We have been told in old stories that the crow's cry
is older than the songs of all the other birds.
Like the rent earth spitting its bile
out across a vacant, frozen space,
the cry of the crow never sings of dawn joy,
never of evening calm or dusk hush.
It is a summons to the feast of the wound,
the banquet of crushed bone, maimed limb.
It is the cry of hunger set loose to the sky.
It is the cry which jerks our ears up as if we must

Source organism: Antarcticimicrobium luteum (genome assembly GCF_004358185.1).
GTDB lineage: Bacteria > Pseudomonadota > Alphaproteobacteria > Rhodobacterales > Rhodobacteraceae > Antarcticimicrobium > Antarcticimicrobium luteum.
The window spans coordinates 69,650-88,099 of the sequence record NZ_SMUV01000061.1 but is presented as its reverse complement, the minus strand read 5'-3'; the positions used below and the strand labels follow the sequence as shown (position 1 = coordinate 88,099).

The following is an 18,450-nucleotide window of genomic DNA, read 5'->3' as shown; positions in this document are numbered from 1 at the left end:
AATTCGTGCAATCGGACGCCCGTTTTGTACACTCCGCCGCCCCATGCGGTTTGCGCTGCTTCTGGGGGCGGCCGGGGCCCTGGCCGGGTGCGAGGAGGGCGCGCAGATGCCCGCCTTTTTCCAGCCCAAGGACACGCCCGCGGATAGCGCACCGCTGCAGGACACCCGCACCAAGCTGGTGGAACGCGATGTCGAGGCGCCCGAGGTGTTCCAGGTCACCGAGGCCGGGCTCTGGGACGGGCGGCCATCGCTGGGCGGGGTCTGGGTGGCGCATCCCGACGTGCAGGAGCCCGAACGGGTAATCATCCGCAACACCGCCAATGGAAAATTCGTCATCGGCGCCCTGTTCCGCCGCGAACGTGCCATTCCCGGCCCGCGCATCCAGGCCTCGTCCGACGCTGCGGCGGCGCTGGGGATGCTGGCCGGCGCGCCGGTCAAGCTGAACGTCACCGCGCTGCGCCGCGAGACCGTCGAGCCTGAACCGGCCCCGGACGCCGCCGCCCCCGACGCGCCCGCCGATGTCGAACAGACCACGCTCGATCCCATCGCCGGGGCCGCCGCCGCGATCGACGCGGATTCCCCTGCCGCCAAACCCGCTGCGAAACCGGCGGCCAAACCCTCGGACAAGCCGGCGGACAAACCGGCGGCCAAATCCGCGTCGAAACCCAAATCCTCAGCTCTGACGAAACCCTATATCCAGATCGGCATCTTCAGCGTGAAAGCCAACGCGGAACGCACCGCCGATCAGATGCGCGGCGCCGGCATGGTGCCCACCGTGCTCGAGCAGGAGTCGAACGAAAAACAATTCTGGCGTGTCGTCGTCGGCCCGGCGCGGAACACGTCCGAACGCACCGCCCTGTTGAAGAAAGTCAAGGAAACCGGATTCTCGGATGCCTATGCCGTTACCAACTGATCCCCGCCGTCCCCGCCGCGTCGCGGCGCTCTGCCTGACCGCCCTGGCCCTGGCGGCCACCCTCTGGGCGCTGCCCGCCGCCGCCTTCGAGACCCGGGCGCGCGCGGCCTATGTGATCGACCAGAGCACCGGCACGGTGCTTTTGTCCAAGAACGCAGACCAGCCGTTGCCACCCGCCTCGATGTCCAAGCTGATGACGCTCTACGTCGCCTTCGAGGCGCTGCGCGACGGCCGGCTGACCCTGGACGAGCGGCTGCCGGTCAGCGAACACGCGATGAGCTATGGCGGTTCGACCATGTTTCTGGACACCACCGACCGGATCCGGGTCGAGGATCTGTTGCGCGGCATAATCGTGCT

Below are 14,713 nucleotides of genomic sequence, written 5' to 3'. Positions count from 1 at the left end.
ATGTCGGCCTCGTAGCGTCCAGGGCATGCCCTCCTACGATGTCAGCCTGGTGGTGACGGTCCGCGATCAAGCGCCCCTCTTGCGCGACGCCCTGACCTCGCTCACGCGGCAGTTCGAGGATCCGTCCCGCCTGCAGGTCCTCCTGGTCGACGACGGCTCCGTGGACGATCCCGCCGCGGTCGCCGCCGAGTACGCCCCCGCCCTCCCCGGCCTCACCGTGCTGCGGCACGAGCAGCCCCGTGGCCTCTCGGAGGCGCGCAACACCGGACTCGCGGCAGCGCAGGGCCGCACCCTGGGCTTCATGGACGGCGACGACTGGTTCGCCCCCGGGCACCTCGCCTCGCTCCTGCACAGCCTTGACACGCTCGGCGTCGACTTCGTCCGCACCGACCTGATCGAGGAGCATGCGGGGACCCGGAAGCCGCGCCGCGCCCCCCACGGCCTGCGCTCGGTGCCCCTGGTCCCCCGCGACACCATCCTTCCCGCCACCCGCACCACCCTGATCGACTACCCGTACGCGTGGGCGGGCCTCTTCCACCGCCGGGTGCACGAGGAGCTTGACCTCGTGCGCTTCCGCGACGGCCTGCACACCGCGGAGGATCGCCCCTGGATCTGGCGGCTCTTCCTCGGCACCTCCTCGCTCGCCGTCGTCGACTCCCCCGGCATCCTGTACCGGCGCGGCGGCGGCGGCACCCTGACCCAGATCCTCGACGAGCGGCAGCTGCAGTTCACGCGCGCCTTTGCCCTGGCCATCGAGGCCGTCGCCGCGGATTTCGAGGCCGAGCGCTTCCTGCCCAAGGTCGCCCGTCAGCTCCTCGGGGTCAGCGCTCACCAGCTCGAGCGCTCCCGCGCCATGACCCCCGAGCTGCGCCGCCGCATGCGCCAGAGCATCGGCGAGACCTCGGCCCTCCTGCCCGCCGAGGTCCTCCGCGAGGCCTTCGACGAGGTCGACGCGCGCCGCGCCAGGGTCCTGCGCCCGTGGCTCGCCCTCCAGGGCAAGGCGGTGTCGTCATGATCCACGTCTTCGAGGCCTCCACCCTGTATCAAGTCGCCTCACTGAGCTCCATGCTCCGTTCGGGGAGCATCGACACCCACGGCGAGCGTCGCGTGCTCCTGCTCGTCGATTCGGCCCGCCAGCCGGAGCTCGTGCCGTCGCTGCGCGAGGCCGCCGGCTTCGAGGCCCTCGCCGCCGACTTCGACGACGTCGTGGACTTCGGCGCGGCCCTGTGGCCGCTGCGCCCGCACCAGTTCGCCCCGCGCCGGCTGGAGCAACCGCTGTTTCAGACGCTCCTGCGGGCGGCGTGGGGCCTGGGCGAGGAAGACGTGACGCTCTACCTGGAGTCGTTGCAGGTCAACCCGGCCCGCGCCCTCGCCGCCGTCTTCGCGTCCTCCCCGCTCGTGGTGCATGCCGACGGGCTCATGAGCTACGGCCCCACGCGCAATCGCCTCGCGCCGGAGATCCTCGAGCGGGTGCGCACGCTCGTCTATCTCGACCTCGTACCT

fend off an indignity. A slap. A curse.
But against the new plumage of old oaks,
a green lushness like velvet,
in the morning, crisp still with dew,
a pair of black dancers cavort.
She flutters to a branch, first lower,
then upper. His wings stay ajar like
awkward, slow funeral fans, as he jumps
to a branch just above her. There he flounces.
Like shuttles of black silk, they dart
and glide through the green velvet.
The only sound is their flapping.
Dance is the other song. Our mind's ear
is just beginning to hear it.
- Don Mager